• Join over 1.2 million students every month
  • Accelerate your learning by 29%
  • Unlimited access from just £6.99 per month

Making Sense of Data.

Extracts from this document...


Mike Hodges

Making Sense of Data













A loudspeaker is held over a glass tube, one end of which is submerged in water.  The frequency from the signal generator is set, and the tube is moved until it resounds at the fundamental frequency, causing a raise in volume.  

This raise in volume is caused by the manner in which the sound waves travel through the tube.  The wave travels down the pipe, is reflected off of the water, and leaves the tube.  There is a node at the closed end, as the air in contact with the water is permanently at rest, and an anti-node at the end of the pipe, where the air is free to vibrate.

...read more.



These vibrations extend a little out of the edge of the tube.  The distance extended, or end correction (c), is directly proportional to the radius of the pipe:

c = 0.58 × radius

You can also find the end correction by constructing the graph with the reciprocal of the frequency against the length of the pipe.  The difference between zero and the point at which the trend line crosses the x-axis will give you the end correction of the pipe.  

This is the equation of the trend line.  

 = 0.0118image48.png + 0.0001

Therefore, when image55.png = 0:



Hence, the end correction of the tube is 0.0085m.  

Using the relationship:

c = 0.6 × radius, where the radius is 1.2 cm

c = 0.6 × 0.012m

c = 0.0072m

The result I obtained from the graph differs slightly to this.

...read more.


My experiment was successful, but my results vary slightly from those achieved with the different formula.  My judgement of the fundamental frequency will also have a major effect on my results.  Another source of error could be the signal generator.  

With the equipment I was given, I could only take measurements to the nearest millimetre, and if I were to redo this experiment, I would try to take results that are more accurate.  In addition, I would use a wider range of frequencies, as this may be the reason for differences with the worked answers.  

Despite most of my results being acceptable, I did however obtain one anomalous result.  This result, highlighted in the table, has not been included in any averages, or graphs.  

...read more.

This student written piece of work is one of many that can be found in our GCSE Waves section.

Found what you're looking for?

  • Start learning 29% faster today
  • 150,000+ documents available
  • Just £6.99 a month

Not the one? Search for your essay title...
  • Join over 1.2 million students every month
  • Accelerate your learning by 29%
  • Unlimited access from just £6.99 per month

See related essaysSee related essays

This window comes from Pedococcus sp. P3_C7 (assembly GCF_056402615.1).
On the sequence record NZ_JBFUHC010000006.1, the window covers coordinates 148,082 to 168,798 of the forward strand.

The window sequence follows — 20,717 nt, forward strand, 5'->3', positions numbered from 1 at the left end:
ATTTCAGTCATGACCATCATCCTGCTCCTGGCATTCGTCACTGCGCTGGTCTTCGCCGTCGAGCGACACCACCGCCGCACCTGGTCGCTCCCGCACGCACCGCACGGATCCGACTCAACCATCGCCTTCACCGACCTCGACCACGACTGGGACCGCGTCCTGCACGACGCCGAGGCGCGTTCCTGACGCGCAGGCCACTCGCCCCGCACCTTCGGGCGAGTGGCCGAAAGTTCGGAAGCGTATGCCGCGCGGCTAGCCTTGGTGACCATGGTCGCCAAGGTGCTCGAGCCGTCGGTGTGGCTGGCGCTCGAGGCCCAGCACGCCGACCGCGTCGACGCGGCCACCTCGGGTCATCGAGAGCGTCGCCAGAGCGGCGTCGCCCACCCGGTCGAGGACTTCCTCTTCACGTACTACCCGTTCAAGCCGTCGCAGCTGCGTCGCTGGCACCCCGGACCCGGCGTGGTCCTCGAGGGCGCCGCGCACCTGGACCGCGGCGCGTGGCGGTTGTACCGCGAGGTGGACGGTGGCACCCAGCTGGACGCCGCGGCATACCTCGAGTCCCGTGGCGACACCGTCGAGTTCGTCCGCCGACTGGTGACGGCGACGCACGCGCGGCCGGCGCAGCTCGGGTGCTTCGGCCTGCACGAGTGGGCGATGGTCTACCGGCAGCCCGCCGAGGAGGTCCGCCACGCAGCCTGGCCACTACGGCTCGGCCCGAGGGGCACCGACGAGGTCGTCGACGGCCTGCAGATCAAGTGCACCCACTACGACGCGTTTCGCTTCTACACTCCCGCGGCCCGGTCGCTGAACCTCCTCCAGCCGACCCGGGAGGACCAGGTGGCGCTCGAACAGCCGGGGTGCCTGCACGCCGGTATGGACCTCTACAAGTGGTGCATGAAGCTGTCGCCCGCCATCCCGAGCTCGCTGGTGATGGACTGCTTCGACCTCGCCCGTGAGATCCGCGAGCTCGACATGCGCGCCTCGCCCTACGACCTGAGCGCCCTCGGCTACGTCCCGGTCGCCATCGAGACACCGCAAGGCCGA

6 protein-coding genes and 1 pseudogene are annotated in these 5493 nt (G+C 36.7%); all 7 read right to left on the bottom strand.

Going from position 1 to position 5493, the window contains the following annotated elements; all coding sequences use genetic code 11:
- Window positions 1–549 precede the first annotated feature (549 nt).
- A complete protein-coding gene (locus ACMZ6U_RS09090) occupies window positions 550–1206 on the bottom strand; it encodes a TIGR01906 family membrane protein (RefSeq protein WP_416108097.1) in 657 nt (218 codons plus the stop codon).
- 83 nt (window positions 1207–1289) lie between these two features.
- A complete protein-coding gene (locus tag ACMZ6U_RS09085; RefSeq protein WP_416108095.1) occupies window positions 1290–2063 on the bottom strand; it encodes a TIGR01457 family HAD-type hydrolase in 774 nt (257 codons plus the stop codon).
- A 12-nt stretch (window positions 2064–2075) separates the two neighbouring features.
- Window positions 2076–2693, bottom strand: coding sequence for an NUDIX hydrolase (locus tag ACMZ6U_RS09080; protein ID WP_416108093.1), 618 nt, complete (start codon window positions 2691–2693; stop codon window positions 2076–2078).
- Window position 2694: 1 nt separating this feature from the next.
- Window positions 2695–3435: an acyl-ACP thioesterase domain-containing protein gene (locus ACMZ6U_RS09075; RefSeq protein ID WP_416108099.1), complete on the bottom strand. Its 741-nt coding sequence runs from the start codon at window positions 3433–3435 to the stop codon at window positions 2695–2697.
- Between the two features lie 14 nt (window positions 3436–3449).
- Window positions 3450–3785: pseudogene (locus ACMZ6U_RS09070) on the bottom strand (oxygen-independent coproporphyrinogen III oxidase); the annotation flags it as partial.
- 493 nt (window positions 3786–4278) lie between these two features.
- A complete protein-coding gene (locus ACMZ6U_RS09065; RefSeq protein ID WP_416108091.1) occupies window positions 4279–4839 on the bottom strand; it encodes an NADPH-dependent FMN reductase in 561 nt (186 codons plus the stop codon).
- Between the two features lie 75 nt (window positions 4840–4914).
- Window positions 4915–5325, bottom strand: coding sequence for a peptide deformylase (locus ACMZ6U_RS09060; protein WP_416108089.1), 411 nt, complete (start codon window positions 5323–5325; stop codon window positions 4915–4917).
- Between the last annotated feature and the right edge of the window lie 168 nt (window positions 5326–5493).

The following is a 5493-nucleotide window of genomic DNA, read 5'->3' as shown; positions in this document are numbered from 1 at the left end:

Related GCSE Waves essays

  1. Marked by a teacher

    Investigation:To find the refractive index of cooking oil.

    4 star(s)

    If light does not travel through a material then the atom is not re-emitting the electron. Before I completed this investigation I predicted that the refractive index of cooking oil would be between the refractive index of water and glass.

  2. Marked by a teacher

    Resonance of a Wine Glass

    3 star(s)

    When the energy is reduced, so is the frequency of the wave in the glass.6 Errors There could be a relationship between the pressure forced upon the glass by my finger and the voltage signal produced. This would mean the varying pressure of my finger would cause errors in the results.

  1. The aim of my experiment is to see what factors affect electromagnetism the most ...

    get itself to be 0 so that when it is multiplied by the constant the answer will be 0. Any value above this specific coil number will still have to minus this value but since it is bigger than the minus number then it will give a value of grams

  2. Investigating the speed of travelling waves in water.

    From the graph, it is possible to see that the gradients would be very different from each other, showing that the uncertainty is high. The gradient of the top line is 16.9 The gradient of the lowest line is 12.8 The difference between them is 4.1 The difference between the

  1. Is the speed of sound affected when it travels threw different temperatures of air

    of the three resonance tubes will have water in it to chill the air in the tube or air column to the temperatures needed). Start with a very short air column with the tuning fork held above it, gradually increase the length of the tube until a strong resonance occurs.

  2. There are several ways of sharing information - Statistical information - data.

    With the knowledge of frequency distributions, a cumulative frequency can be made. A cumulative frequency represents the number of items that have values either above or below a particular level. It is the frequency written as a running total of frequencies.

  1. Soil water content in relation to species diversity in a Pingoe.

    It would be expected that the more water available the greater the spices diversity. It would also be expected that the amount of water present in the ground would depend on the relief of the land. Method In order carry out this investigation the size of the quadrat that should

  2. Light is so common that we often take it for granted.

    Since red light is still being emitted, the cooling poker looks red. Other sources of light. Many substances gain energy and emit light without being heated very much. They do this through a process called luminescence. Some luminescent materials glow in the dark long after they have received extra energy.

  • Over 160,000 pieces
    of student written work
  • Annotated by
    experienced teachers
  • Ideas and feedback to
    improve your own work